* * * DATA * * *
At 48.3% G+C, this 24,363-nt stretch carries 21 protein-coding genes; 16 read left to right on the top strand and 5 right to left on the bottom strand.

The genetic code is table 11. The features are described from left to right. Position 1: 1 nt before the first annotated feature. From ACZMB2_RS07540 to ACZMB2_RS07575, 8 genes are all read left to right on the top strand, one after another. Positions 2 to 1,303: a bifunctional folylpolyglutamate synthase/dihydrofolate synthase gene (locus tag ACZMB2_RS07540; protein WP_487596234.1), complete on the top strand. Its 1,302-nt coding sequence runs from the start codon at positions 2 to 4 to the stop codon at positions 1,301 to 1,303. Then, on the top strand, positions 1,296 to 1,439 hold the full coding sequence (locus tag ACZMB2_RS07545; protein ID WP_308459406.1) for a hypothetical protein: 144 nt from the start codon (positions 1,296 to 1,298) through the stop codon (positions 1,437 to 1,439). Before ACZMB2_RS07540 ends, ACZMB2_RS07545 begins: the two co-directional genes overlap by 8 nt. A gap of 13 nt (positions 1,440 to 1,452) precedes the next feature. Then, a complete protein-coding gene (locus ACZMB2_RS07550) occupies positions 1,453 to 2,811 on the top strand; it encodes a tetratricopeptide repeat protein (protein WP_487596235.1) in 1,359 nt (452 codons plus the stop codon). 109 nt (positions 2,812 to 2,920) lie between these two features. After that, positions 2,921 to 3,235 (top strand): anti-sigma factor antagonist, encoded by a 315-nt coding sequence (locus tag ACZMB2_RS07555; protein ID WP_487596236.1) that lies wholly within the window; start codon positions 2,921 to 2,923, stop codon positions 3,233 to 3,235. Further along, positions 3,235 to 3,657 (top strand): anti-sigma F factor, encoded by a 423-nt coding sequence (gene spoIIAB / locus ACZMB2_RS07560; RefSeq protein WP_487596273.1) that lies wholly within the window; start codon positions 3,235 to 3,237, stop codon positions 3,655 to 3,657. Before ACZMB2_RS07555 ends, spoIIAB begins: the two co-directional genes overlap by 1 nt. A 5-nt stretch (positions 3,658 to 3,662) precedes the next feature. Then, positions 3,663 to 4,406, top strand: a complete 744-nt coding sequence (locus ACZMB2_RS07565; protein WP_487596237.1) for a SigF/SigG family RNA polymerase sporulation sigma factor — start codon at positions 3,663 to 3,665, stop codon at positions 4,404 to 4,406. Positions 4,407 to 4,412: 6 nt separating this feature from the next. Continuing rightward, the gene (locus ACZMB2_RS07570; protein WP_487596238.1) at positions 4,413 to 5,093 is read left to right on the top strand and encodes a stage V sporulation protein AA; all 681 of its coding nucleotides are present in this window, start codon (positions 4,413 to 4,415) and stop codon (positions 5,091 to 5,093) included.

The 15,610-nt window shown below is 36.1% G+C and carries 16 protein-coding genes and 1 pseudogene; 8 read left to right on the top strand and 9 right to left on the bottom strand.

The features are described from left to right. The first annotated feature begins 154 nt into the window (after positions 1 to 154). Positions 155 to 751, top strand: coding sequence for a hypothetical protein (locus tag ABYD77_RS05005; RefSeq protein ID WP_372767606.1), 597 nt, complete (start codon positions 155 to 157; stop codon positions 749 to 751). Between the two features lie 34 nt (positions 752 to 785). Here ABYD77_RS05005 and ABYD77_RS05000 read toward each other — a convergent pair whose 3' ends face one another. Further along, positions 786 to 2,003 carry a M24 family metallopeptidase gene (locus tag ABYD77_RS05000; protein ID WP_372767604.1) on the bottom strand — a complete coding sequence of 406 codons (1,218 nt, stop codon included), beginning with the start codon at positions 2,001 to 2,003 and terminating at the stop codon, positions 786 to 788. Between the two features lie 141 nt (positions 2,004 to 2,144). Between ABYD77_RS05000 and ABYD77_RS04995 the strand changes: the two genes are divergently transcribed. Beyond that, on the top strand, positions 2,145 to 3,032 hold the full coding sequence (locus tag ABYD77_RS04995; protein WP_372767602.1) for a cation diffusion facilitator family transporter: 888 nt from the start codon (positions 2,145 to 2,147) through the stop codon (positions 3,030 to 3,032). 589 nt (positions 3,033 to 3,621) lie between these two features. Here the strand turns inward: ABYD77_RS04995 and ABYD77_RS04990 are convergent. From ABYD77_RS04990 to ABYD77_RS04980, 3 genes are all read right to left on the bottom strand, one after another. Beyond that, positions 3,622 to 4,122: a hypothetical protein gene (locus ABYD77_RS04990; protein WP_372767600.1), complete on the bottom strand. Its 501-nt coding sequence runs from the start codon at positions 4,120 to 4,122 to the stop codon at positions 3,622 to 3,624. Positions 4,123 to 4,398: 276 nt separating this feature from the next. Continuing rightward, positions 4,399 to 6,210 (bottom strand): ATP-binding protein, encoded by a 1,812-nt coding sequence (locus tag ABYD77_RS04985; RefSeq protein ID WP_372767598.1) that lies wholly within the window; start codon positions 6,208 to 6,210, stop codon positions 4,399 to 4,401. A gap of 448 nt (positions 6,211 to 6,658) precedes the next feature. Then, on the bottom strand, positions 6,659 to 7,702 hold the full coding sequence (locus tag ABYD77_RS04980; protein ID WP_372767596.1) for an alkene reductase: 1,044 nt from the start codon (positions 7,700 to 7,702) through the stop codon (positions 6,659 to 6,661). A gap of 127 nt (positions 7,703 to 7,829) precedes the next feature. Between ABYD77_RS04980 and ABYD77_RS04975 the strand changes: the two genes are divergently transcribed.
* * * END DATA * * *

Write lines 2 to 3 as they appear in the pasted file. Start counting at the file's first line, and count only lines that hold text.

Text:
The genetic code is table 11. The features are described from left to right. Position 1: 1 nt before the first annotated feature. From ACZMB2_RS07540 to ACZMB2_RS07575, 8 genes are all read left to right on the top strand, one after another. Positions 2 to 1,303: a bifunctional folylpolyglutamate synthase/dihydrofolate synthase gene (locus tag ACZMB2_RS07540; protein WP_487596234.1), complete on the top strand. Its 1,302-nt coding sequence runs from the start codon at positions 2 to 4 to the stop codon at positions 1,301 to 1,303. Then, on the top strand, positions 1,296 to 1,439 hold the full coding sequence (locus tag ACZMB2_RS07545; protein ID WP_308459406.1) for a hypothetical protein: 144 nt from the start codon (positions 1,296 to 1,298) through the stop codon (positions 1,437 to 1,439). Before ACZMB2_RS07540 ends, ACZMB2_RS07545 begins: the two co-directional genes overlap by 8 nt. A gap of 13 nt (positions 1,440 to 1,452) precedes the next feature. Then, a complete protein-coding gene (locus ACZMB2_RS07550) occupies positions 1,453 to 2,811 on the top strand; it encodes a tetratricopeptide repeat protein (protein WP_487596235.1) in 1,359 nt (452 codons plus the stop codon). 109 nt (positions 2,812 to 2,920) lie between these two features. After that, positions 2,921 to 3,235 (top strand): anti-sigma factor antagonist, encoded by a 315-nt coding sequence (locus tag ACZMB2_RS07555; protein ID WP_487596236.1) that lies wholly within the window; start codon positions 2,921 to 2,923, stop codon positions 3,233 to 3,235. Further along, positions 3,235 to 3,657 (top strand): anti-sigma F factor, encoded by a 423-nt coding sequence (gene spoIIAB / locus ACZMB2_RS07560; RefSeq protein WP_487596273.1) that lies wholly within the window; start codon positions 3,235 to 3,237, stop codon positions 3,655 to 3,657. Before ACZMB2_RS07555 ends, spoIIAB begins: the two co-directional genes overlap by 1 nt. A 5-nt stretch (positions 3,658 to 3,662) precedes the next feature. Then, positions 3,663 to 4,406, top strand: a complete 744-nt coding sequence (locus ACZMB2_RS07565; protein WP_487596237.1) for a SigF/SigG family RNA polymerase sporulation sigma factor — start codon at positions 3,663 to 3,665, stop codon at positions 4,404 to 4,406. Positions 4,407 to 4,412: 6 nt separating this feature from the next. Continuing rightward, the gene (locus ACZMB2_RS07570; protein WP_487596238.1) at positions 4,413 to 5,093 is read left to right on the top strand and encodes a stage V sporulation protein AA; all 681 of its coding nucleotides are present in this window, start codon (positions 4,413 to 4,415) and stop codon (positions 5,091 to 5,093) included.

The 15,610-nt window shown below is 36.1% G+C and carries 16 protein-coding genes and 1 pseudogene; 8 read left to right on the top strand and 9 right to left on the bottom strand.